If Evodyne Robotics Founder and CEO Raghav Gupta had waited just five more minutes, he knows he wouldn’t have been able to secure the domain name of his dreams. He spent a year coming up with the immaculate arrangement of letters and refreshed the purchasing page every day for a month, waiting for the 10-year lease of a German guy in China (the then-owner of the domain) to come up and free his company’s rightful website title.
But finally he had his opportunity. He clicked the ‘buy now’ button faster than you can say “Evodyne Robotics,” and it was all his. Gupta emerged triumphant with his prized trophy: evodyne.co. It was perfection.
Evodyne Robotics, now complete with its domain, strives to give high school students a hands-on and comprehensive education about the world of robotics, providing courses using a custom-designed robotic arm kit.
The six-month program is split into month-long sessions, building up the robotic arm to do increasingly complex tasks. Students start by building the mechanical parts, and those who continue code mobile phone apps to control the robot, attach wheels and a webcam to drive it remotely and eventually enable autonomous navigation.
The program, however, had to undergo massive changes with the onset of COVID-19. The switch to go online was a “weird moment,” Gupta said, especially given how much of robotics is rooted in hands-on work and instruction.
Seeing it as an opportunity to expand the program, though, Gupta soon embraced the change. The classes shifted to Zoom, with materials mailed to participants in kits. Initially, Gupta struggled with demonstrating work over the video platform and working with students individually, as camera angles and quality could not simulate a live classroom for detailed work. But Gupta’s later addition of a webcam to kits allowed instructors to better monitor student progress as they would in normal sessions.
“The teaching has to be adjusted so that everybody can do it at the same speed,” he said. “The ones that do work faster don’t get bored, and the ones who got stuck on a step don’t start getting overwhelmed by the fact that they are behind.”
Despite the difficulties, Gupta said that “every single day we are able to improve some aspect of the robot based upon feedback from the kids.” Now not limited to students within driving distance of their Downtown Mountain View location, Gupta said online instruction has also opened up new possibilities for expansion; Evodyne has begun enrolling students from throughout the rest of California, and there’s even interest coming from as far as New York.
As Gupta continues to expand Evodyne, he’s also started to introduce a new initiative aimed at uplifting women in robotics. Gupta said that despite the robustness of many high schools’ robotics programs, girls have not always felt welcome.
Aileen Mi, a Lynbrook High School student who attended one of Evodyne’s summer sessions earlier this year, said that this effort was one of the factors that drew her to Evodyne in the first place. Prior to participating in Evodyne’s program, Aileen attended a Stanford course on embedded systems, but soon realized that she was the only female in her class.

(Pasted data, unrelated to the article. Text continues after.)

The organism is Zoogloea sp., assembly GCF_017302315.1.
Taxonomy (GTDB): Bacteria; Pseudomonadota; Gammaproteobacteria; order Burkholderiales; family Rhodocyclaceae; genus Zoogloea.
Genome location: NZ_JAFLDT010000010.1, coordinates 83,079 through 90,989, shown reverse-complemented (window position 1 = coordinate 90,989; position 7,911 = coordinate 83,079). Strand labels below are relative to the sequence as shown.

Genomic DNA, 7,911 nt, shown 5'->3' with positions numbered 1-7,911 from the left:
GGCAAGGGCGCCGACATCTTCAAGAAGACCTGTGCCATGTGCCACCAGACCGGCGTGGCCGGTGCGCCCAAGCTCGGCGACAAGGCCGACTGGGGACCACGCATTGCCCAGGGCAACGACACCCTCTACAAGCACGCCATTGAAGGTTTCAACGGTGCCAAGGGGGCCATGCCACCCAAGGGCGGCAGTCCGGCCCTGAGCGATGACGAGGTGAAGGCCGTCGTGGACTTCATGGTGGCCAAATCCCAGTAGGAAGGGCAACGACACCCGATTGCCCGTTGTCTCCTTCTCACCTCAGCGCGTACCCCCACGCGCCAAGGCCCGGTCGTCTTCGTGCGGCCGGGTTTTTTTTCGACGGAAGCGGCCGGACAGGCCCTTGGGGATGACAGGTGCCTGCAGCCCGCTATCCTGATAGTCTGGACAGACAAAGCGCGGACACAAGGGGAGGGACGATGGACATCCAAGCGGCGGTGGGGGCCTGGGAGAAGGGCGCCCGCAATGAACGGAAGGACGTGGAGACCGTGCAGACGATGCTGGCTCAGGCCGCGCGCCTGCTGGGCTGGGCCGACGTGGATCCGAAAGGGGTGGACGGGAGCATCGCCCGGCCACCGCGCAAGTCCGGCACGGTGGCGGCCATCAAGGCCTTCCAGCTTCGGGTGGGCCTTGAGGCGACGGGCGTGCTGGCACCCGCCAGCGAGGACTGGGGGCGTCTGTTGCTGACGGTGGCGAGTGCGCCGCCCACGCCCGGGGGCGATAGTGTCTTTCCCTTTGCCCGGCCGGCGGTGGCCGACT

“There is inequality and under-representation in robotics,” Aileen said. “My experience with that drew me to Evodyne.”
Aileen is now interning at Evodyne Robotics, helping with its marketing and outreach.
“I hope when other people see that girls are doing these things, and we are working hands on with the robots, girls will be more interested in wanting to do something like this because it is a male-dominated industry,” she added, speaking about her own participation in the program.
The results are encouraging, as Gupta said that groups like Monta Vista High School’s Girls Who Code Club have requested a robotics program specifically targeted for girls.
“I have noticed that girls in local high schools are interested, but they get intimidated by the size and scope of the high school robotics programs that are already there,” he said.
These large high school robotics programs are further beset with too great a focus on artificial competitions, Gupta said, preventing students from getting a deep understanding of all aspects of the building process. These competitions, which generally involve challenges such as hurling a large ball as far as possible, are not realistic representations of the robotics industry today, he said.
“They designed their robotics programs to mimic high school sports, which is around big and heavy things,” Gupta said, later referring to football. “And there seems to be less focus on students learning the finer aspects like if you think about surgical robots, they are not big and giant, there’s a precision involved.”
“It’s a good program, but I believe that it has fallen behind in teaching students the skills that modern robotics companies are looking for,” Gupta said.
Aileen said that Evodyne’s smaller initiative felt more genuine and authentic because Gupta and other instructors were more focused on a holistic understanding, even going so far as to delve into the physics and electronics behind what they were building.
Gupta echod this, saying that he wanted to make Evodyne’s program represent the future of the robotics industry in which they “will be everywhere in the consumer space.” In a few years, Gupta said that a fundamental knowledge of robots, like the education that Evodyne provides, will become invaluable to students hoping to succeed in STEM, just as computers have.
“Kids are already coming up with ideas which excite other kids and are exciting to me personally,” Gupta said. “My hope and my goal of having a robot on every desk and in every home, seems to be slowly taking some shape.”